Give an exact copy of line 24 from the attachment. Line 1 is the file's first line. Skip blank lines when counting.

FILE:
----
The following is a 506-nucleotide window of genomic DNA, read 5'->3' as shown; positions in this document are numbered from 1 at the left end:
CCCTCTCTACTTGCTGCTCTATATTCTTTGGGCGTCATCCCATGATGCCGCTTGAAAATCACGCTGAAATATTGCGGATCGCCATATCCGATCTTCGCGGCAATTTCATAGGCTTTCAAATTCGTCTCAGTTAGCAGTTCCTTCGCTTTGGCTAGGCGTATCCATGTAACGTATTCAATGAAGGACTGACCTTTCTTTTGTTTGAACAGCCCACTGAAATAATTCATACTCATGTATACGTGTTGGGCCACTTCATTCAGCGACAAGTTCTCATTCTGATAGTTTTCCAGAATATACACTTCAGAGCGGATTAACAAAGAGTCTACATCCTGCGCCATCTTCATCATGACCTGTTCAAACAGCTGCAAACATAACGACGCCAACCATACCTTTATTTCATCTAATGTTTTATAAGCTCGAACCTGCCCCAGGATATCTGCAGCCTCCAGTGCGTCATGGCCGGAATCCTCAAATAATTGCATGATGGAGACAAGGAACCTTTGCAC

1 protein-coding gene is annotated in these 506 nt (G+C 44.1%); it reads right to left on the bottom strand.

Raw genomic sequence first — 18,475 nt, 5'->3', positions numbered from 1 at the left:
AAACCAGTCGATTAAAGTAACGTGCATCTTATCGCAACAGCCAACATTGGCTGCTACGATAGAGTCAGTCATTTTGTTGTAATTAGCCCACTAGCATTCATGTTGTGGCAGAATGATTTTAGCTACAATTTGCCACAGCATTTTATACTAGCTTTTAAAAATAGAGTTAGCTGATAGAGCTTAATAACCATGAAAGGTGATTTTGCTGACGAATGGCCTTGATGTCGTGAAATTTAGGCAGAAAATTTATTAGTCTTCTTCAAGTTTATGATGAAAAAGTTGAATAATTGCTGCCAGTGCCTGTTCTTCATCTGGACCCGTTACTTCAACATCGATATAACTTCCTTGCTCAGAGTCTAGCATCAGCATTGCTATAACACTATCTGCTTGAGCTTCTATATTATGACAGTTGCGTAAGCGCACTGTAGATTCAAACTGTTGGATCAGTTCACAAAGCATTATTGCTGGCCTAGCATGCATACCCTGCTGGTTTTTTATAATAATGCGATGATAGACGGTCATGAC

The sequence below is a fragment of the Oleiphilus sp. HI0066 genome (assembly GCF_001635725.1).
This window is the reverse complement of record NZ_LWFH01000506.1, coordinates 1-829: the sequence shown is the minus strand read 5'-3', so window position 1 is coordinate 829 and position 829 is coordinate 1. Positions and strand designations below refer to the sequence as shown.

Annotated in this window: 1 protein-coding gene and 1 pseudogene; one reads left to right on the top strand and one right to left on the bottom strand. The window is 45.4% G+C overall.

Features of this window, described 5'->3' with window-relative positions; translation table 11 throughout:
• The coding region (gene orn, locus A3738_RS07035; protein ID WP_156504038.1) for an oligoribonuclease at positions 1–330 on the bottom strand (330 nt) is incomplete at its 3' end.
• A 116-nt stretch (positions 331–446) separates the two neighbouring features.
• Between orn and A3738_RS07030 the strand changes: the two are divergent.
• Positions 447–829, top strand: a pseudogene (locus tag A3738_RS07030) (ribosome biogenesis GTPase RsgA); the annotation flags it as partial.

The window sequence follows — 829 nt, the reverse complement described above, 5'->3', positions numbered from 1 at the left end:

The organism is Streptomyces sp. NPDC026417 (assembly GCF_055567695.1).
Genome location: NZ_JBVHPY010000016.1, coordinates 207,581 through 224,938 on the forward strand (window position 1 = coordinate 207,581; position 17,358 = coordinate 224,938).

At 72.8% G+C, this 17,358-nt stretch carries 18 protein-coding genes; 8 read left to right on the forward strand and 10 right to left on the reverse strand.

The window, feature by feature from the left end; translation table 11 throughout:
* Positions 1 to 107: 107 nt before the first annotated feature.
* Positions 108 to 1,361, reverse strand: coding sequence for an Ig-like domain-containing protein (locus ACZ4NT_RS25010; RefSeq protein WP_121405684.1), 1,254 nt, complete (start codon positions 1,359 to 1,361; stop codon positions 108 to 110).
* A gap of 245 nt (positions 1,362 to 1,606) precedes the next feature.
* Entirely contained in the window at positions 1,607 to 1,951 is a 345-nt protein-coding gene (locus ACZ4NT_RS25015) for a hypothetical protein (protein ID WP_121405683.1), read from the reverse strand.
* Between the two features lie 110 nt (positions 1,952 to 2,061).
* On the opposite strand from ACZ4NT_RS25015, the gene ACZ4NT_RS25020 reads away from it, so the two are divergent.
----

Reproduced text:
* On the opposite strand from ACZ4NT_RS25015, the gene ACZ4NT_RS25020 reads away from it, so the two are divergent.